Holiday Host Survival Guide
Despite your best efforts to prepare, you'll probably encounter a blip or two during your family gathering. Here's how to handle the unexpected
It's that time of year again! The kids are off from school, your parents are encamped in the guest bedroom, and there's enough food in your fridge to feed a small island nation. Ah, the holidays. If you're the host this year, you know how much work goes into making the family gathering as perfect as can be. But you also know it pays to be prepared for the unexpected. Because despite all the careful planning, even the best host can—and will—fall prey to at least one disaster during a family gathering (and we don't mean granddad horrifying the young'uns with his war stories).
In the past we've shown you how to prep your home ahead of time to minimize holiday mayhem. But some things are just unpredictable, like spilled wine, guest-trapping blizzards, or the overeager but hapless aunt who insists on being your sous chef. Don't worry—This Old House is here to help. We're giving you our 10 best tips for smoothing over those last-minute glitches so that you can keep the celebration going with a perfect holiday smile.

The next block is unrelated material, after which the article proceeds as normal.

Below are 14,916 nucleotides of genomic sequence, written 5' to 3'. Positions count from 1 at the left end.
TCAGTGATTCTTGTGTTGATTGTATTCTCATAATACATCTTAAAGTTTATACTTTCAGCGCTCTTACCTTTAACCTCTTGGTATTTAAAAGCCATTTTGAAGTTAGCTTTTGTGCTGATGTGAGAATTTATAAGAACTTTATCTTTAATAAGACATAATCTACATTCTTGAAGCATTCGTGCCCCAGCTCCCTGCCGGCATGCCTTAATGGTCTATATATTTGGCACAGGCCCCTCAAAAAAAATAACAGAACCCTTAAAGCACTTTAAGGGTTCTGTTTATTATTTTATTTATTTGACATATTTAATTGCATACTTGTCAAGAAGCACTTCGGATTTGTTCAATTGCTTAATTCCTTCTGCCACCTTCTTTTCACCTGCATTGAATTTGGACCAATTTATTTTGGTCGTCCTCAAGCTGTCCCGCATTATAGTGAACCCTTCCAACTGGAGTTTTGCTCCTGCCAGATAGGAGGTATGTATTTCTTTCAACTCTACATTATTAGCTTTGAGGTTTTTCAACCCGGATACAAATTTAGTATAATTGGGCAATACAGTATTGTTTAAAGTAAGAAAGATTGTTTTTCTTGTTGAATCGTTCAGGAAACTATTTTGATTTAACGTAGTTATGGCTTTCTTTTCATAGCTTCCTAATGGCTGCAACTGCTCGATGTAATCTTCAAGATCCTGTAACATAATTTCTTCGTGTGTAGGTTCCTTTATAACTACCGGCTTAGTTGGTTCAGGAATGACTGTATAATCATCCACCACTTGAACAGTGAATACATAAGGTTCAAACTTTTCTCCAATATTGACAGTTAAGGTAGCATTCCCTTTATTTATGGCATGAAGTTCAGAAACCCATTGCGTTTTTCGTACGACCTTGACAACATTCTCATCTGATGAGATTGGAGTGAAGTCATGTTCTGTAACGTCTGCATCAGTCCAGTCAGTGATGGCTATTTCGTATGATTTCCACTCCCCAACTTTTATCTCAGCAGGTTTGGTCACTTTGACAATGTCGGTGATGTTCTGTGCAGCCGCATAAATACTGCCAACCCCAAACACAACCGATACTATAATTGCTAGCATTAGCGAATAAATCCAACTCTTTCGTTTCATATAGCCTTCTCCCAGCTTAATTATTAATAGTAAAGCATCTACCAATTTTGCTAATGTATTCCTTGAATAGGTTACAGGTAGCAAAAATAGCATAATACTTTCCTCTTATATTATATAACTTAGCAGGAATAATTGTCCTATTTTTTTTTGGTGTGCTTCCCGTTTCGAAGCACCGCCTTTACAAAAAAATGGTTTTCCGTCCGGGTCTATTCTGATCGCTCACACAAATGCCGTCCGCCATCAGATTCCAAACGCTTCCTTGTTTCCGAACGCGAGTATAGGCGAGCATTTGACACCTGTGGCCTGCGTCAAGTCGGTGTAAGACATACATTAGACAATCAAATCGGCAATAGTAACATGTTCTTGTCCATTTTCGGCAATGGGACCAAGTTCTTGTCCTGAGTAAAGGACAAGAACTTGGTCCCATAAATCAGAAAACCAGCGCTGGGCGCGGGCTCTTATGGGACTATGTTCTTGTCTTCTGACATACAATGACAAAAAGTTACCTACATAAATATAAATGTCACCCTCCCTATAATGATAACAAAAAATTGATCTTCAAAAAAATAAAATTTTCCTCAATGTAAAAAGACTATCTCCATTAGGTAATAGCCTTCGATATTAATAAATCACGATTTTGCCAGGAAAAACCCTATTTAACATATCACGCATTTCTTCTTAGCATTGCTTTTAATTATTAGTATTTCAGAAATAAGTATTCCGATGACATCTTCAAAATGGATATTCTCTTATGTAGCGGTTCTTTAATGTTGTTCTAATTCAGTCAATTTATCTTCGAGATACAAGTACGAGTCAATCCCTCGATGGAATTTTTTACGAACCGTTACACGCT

Murphy's Law states that the one day a year you use your best linens is the same day someone will knock an entire glass of red wine onto them. And onto the carpet or your favorite blouse. The key to fixing the red-wine-spill problem is speed. Immediately treat the stain. Start by blotting the stain (don't rub!) and pour cold water on it. Then, sprinkle it liberally with salt. For fabrics, it's ideal to sit the stain in a small bowl, then pour boiling water over it and let it soak until the stain is gone. If that doesn't work, steep the stain in diluted white vinegar (1 part vinegar to 2 parts water). See more in this video on removing a red wine stain from our friends at Real Simple.